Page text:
How To Achieve Big Goals With Your Partner
What does it take to achieve big goals with your partner?
I ask this question having crossed the great milestone of 7 years in marriage.
It has been a happy and challenging time altogether.
What’s clear to me is that this period has also been my greatest period of personal growth and wealth.
Is it a coincidence that I met my wife and my life moved to an altogether different level of personal success?
I think not! In fact, I know not! As I have previously written in the secret sauce to a guaranteed rich life, choosing the right partner is the silver bullet.
Setting and achieving goals together is the next level up!
We asked the subscribers of this blog to contribute questions around goal setting with their partners.
Thanks to all who contributed!
Below is a selection of the questions that came up:
What are good goals to have in a relationship?
This is a fantastic question as this can be as broad as you want it to be.
I’d say also that the type of goals you set will depend partly on the type of relationship you have.
For example, if you’re married, you’re more likely to set more long-term goals compared to the type of goals you’d have if unmarried.
Before diving into specific good goals to have in a relationship, I’d just like to share our goal-setting process:
We typically set goals at the start of the year and ensure they cover key areas of our lives.
For example, we set goals in categories of money, work, business, fun, faith, children, marriage, and health.
Then we use the “P.O.S.T” template from the secret sauce for winning to give our goals some structure.
Purpose, Objectives, Strategy, Tactics as a template is useful for articulating and committing to your goals.
Within the Objectives part of this template, we always ask ourselves:
What is the real trade-off? I.e. what will it cost in time or money to deliver this objective?
And do we have this available and prepared to accept this trade-off?
This is critically important as there is no point setting goals if you don’t have the resources or prepared to commit.
Time is usually one that most people overlook as alot of our goals usually have a recurring time commitment.
Here is an example:
Goal category: Marriage
Purpose: Flourishing and happy marriage
Objectives: 1) Date nights once a fortnight, 2) Quarterly away weekend to refresh, reflect and catch-up.
Cost: 1) £50 fortnightly. Childcare with family. 2) £150 quarterly. Childcare with family.
Do we accept and Commit to goals? : 1) Yes, 2) Yes.
Strategy: Focus on priority activity.
Tactics: Diarise recurring activity in the calendar, take turns to plan, negotiate childcare etc.
We repeat these in a tabular format for other categories mentioned above over a discussion. I’d recommend doing this in an environment of no distractions.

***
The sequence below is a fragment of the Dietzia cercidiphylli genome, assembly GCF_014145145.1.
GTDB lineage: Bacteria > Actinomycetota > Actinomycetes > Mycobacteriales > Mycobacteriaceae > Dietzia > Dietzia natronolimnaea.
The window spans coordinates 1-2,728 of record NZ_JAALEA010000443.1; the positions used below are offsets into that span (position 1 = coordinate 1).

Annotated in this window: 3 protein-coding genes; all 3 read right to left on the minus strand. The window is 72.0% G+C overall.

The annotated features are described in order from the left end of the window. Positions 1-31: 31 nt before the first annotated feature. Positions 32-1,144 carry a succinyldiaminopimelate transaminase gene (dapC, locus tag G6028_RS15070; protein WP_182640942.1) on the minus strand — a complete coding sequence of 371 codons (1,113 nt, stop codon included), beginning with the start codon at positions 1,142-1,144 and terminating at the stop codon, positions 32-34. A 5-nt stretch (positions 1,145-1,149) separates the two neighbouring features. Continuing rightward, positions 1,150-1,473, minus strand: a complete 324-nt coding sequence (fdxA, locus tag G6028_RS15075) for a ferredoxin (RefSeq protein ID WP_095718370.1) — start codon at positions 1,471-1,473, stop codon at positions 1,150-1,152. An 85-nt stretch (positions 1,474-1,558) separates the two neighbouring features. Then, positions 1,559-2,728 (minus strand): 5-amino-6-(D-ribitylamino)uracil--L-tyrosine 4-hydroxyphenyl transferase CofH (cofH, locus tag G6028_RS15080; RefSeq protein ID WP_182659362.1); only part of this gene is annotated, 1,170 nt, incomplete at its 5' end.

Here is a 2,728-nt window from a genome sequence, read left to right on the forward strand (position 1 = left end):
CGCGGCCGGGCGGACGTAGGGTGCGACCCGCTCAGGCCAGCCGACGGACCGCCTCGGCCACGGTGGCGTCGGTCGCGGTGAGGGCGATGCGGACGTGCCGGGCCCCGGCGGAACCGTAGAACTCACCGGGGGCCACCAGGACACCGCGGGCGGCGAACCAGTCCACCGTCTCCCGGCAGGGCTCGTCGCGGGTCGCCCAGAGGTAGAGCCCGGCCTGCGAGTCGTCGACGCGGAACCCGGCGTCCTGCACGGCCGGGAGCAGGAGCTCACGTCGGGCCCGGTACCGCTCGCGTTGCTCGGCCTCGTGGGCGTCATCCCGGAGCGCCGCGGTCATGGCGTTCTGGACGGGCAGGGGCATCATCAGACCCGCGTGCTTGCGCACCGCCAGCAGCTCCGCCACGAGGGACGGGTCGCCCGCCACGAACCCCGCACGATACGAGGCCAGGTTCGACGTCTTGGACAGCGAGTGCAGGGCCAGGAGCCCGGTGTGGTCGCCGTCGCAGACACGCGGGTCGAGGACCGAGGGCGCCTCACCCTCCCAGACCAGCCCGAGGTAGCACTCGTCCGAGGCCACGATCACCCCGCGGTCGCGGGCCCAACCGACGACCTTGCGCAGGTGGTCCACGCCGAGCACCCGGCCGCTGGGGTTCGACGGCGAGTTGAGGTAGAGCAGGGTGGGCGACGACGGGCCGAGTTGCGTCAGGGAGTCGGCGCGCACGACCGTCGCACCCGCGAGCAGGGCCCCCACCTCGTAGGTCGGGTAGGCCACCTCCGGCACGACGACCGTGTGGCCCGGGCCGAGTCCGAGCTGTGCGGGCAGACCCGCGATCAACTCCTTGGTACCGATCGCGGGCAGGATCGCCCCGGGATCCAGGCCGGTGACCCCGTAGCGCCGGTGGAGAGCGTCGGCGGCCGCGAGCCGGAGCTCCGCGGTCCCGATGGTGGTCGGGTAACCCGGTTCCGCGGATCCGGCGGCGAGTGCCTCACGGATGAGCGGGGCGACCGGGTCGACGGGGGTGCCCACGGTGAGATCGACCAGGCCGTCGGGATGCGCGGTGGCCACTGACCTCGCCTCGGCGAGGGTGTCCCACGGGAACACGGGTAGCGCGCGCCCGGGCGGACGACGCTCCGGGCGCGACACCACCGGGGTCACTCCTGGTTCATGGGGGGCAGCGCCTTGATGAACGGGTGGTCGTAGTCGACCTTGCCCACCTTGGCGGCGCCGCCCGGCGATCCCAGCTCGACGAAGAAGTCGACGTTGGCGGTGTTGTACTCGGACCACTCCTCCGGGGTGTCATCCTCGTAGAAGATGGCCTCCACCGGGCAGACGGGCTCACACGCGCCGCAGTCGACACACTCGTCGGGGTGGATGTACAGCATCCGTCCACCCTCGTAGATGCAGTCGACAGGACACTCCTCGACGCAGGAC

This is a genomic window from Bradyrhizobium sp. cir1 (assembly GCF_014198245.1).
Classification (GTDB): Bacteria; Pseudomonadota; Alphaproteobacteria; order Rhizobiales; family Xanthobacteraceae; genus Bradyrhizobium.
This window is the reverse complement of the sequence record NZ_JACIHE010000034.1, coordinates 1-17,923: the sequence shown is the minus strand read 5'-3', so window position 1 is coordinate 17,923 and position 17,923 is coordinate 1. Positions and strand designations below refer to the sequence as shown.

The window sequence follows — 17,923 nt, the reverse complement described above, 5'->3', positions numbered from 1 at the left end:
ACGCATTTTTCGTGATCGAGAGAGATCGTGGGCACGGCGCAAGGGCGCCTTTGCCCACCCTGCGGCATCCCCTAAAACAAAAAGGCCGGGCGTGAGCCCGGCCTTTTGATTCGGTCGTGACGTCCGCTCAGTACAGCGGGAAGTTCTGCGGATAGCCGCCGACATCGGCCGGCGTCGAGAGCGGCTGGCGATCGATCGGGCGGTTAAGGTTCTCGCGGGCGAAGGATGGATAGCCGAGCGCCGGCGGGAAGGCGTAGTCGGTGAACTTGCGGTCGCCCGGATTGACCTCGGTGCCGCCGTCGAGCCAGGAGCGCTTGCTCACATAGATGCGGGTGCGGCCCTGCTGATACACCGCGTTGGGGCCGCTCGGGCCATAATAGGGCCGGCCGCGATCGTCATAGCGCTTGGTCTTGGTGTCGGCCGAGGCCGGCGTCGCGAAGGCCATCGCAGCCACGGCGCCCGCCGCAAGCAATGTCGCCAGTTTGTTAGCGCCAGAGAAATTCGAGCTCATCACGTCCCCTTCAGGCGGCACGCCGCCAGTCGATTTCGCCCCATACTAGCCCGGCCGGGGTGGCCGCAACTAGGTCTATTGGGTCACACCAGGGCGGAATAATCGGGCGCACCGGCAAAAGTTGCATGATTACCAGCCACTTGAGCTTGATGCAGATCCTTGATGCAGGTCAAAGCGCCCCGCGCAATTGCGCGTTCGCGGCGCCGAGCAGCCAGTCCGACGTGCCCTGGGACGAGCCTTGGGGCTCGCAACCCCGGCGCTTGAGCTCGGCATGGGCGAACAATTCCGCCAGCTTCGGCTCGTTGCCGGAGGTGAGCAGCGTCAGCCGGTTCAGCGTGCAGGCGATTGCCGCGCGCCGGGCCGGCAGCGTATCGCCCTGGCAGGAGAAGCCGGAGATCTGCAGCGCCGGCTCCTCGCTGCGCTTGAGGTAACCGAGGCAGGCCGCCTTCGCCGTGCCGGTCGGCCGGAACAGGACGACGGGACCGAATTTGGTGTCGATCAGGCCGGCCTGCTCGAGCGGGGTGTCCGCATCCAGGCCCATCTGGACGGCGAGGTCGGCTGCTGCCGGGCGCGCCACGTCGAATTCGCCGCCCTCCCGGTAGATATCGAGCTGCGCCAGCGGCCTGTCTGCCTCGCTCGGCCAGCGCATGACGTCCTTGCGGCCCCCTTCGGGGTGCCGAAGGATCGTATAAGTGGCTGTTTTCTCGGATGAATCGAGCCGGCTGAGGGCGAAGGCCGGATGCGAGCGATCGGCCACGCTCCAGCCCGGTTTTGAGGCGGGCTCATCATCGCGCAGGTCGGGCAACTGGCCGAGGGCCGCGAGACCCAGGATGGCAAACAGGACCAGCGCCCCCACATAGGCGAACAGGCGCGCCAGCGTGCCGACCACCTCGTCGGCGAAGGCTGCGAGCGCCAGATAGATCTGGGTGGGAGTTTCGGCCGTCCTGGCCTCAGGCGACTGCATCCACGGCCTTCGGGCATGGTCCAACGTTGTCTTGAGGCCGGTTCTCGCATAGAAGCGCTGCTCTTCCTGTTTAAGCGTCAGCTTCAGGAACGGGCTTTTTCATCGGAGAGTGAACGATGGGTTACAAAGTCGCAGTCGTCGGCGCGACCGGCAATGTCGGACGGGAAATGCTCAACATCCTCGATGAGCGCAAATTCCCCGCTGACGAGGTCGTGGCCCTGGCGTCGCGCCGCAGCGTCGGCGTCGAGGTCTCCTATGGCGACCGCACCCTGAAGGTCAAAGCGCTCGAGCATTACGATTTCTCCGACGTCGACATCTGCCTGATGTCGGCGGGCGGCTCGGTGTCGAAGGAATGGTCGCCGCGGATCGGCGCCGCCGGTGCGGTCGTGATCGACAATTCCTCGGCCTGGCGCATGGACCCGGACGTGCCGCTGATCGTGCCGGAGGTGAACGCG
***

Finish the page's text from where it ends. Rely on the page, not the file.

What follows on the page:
Once this is done, we type it up and make it visible. We share it with each other and review quarterly, although with ongoing interactions weekly.
Now that we’ve covered how we set goals, below are some good goals to have in a relationship.
These suggestions assume that you’re married or in a committed long-term relationship.
I start with this first as it is one area in which alot of people have disagreements and least guidance.
Goals I’d recommend here include:
1) How much money you want to make this year. It amazes me how many people don’t set this goal.
2) What percentage of the above to save this year. This is critically tied to your future financial independence.
3) The priority long-term money goal. E.g. Traveling, debt freedom, financial security, financial independence etc.
These three alone will give sufficient guidance and help remove unnecessary arguments if they arise.
There are ofcourse necessary controls you need to have in place to ensure these actually happen.
Related posts: How To Create A Budget That Works For You
1) Fun activities to do together in order to grow together. E.g. sports, reading, cinema, eating out etc.
2) What is necessary to satisfy each other sexually. Not always a no-brainer!
3) Daily connection time i.e. one to one time to catch up, talk, pray etc.
The ultimate goal here is time together in order to build a happy and healthy relationship. Romance and all that good stuff are important.
With time together comes the very important need to communicate and understand each other. This becomes even more important as kids start to come into the picture as the attention moves to them typically.
Remember, your relationship with your partner has to endure beyond children (if you choose to have any). So don’t forget each other.
1) Agree on a food budget – This can serve as a good health control.
2) Set goals around minimum sleep hours.
3) Family diet – Decide on whether it’s meat-based or not and why.
If you can get a good handle on your intake of healthy food and get decent sleep, exercise will serve you well.
It’s important to plan how you each get a level of exercise each day.
The physical body is important, but so are our emotional and spiritual lives.
1) Reading and journaling – I recommend ancient text for wisdom and perspective. We read “The Bible In One Year” daily without fail.